Technical skills can be very important within this profession. Having a knowledge of programming and statistical modelling techniques (Matlab and Visual Basic) and financial statement analysis will be advantageous.
Understanding the business and having a wide appreciation of the business environment are imperative. Being able to learn about a business quickly and filter information is also important.
Business analysts will need good communication skills and may need to present technical information. Tact is very important as evaluating a business can involve criticism of current practices and staff. Evaluating a client’s needs and working well with people are important. Problem solving ability is a must. A client-facing analyst will need to be presentable and smartly dressed. There is a distinction between project managers and business analysts and some business analysts may be desk based and not need all of these skills.
While it is possible to go into the IT side post A-Level (or equivalent) most of the major employers will expect education at degree level or higher and it is not uncommon to have achieved an MA or MSc. Experience of programming or modelling work is important although not essential. Having a background in a particular industry can prove beneficial.
Most jobs are within big consultancy firms. However, almost all large firms will have business analysts in one form or another.
Consulting and Management Consultant firms
e.g. L.E.K Consulting, Mercer, AON, Watson Wyatt, Guy Carpenter, Oliver Wyman, Hewitt, Mckinsey & Company, Accenture, Deloitte, Ernst & Young, PriceWaterhouseCoopers and KMPG.
Management Consultants and Project Managers often work hand in hand with business analysts to meet clients’ needs. Successful roles in a range of IT careers are also common. There is an increasing trend for Private Equity houses to employ business analysts for their modelling skills. The rewards achievable in this profession can be exceptional but job security is limited and hours very long.
Also known as…
- Data Analyst
- Systems Analyst
- Requirement Engineer
What’s it really like?
James Cameron, 26 years old is a Business Analyst working for Mercer Ltd.
How long have you been in this particular job / industry?
I’ve been working as an analyst since January 2008. I’m based at offices in London although Mercer is a global firm.
What did you do before this job?
I worked in finance before this job, working as an IFA.
What do you do in a typical day at work?
At the minute I’m studying for exams so my day normally starts around 6am so I can do at least an hour’s study before work. When I get to my desk (8:30am) the first thing I do is check my e-mail and respond to anything pressing. This normally takes around 30 minutes. On a Monday morning I have a capacity meeting with my team. We all have a range of clients we work on and if anyone is stretched work can thus be spread out. Most of my clients have quite similar needs but the scale and aspects of each project differ greatly.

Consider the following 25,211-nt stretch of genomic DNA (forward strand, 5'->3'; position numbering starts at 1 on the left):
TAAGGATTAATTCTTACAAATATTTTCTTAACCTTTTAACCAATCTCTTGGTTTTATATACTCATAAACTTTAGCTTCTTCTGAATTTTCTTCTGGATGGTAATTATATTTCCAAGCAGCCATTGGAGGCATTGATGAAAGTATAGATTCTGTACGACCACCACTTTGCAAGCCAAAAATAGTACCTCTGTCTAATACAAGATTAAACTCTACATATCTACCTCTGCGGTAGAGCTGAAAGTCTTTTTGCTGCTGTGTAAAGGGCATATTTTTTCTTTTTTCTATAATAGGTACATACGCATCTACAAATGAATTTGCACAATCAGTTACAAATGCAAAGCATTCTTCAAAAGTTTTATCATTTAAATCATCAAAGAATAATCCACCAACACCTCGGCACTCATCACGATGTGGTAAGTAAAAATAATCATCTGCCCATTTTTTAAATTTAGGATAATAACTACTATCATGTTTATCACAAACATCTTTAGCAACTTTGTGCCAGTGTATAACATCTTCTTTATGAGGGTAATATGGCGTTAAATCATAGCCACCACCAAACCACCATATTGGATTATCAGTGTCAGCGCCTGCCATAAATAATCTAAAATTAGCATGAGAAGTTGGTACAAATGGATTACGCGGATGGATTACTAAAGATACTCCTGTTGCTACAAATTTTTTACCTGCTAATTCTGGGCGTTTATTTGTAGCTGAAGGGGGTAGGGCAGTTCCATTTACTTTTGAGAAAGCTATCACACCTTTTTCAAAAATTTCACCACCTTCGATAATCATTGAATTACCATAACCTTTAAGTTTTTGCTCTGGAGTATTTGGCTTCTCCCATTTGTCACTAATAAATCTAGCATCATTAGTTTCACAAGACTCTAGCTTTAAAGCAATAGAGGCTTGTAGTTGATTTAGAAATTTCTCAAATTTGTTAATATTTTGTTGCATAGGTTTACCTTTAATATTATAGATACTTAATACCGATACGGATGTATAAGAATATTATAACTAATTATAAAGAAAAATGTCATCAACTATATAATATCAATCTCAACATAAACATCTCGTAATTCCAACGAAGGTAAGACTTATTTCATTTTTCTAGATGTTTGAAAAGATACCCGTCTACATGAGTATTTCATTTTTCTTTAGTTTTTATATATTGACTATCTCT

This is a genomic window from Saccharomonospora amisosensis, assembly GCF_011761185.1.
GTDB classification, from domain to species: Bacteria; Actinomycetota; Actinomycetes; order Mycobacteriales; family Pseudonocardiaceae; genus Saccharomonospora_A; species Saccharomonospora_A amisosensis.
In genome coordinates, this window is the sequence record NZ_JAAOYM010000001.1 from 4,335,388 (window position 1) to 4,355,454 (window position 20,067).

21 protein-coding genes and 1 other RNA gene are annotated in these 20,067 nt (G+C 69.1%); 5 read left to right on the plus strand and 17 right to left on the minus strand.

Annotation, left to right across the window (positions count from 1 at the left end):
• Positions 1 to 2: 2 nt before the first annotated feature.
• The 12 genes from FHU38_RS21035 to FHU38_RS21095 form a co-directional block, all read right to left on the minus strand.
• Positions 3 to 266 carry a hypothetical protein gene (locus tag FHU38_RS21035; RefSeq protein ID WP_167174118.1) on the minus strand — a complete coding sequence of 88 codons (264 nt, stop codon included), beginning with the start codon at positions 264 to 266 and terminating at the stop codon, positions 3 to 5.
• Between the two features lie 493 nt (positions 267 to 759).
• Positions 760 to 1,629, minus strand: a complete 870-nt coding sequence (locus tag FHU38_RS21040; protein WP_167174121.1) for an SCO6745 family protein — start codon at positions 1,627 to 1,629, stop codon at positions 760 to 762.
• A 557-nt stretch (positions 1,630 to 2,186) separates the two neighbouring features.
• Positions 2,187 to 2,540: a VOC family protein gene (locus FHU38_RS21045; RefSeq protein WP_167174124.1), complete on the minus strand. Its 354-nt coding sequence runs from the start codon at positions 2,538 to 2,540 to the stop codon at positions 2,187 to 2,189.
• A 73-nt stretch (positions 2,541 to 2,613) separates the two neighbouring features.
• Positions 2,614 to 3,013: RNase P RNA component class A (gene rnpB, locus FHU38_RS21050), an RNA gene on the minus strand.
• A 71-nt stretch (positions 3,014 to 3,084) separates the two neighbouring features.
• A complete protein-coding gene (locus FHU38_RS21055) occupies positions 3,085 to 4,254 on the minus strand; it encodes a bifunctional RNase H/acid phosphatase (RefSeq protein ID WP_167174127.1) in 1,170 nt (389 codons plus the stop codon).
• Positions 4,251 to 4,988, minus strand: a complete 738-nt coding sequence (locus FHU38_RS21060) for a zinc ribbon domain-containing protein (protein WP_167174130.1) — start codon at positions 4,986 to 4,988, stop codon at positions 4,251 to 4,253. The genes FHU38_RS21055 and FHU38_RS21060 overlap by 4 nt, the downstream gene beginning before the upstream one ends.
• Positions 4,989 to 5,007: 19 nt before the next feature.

Over 90% of my job is desk based and I use Excel a lot to build models and perform strategy work. We have a variety of tools that we use which are ‘stochastic’ i.e. model the probability of a particular outcome from a particular set of variables. I specialize in what is called Asset Liability Modelling (ALM) which relates to pension funds, although this is just one area of the job. I normally spend a lot of my day tinkering with models. Once all the groundwork is done it’s simply a matter of writing a report to the client and working on slides through Powerpoint for one of the consultants to meet with the client and advise them.
There is a lot of general work such as strategy modelling and implementation as well as more ad hoc projects. We’re often commissioned by clients to work on specific projects and there can be a lot of research and contacting relevant product providers before writing a paper proposing our advice/ recommendation on a particular problem. I’ll normally leave the office around 6-7p.m although during busy periods of the year this has been as late as 11p.m.
What do you like about the job?
The job is highly research based and you’re given a lot of flexibility to think ‘creatively’. That doesn’t mean that you always get it right though and you need to be able to accept criticism.
What do you dislike about the job?
Some of the work can be pretty mundane and repetitive. There is a lot of information to sift through and attention to detail is a must. I spend a lot of time checking other people’s work which can be quite exhausting.
What advice would you give to someone thinking of doing this job?
The money in this job can be very good and there is a wide range of projects you can get involved in. The industry can be quite competitive and your peers are normally very bright so make sure that you are ambitious and keen to learn. Being Excel savvy is a must.
What job(s) do you think you might do after this role (i.e. career progression)?
I’m not sure at this stage.
What other inside-information can you give to help people considering this career?
This is a very desk based career. There is a lot of scope for client contact as you progress but you need to make sure that you’re happy being in front of your desk for a good 10 hours a day when you first start.
Do you mind us publishing your salary – this is very helpful for job seekers?
My work won’t let me but it’s certainly above the national average!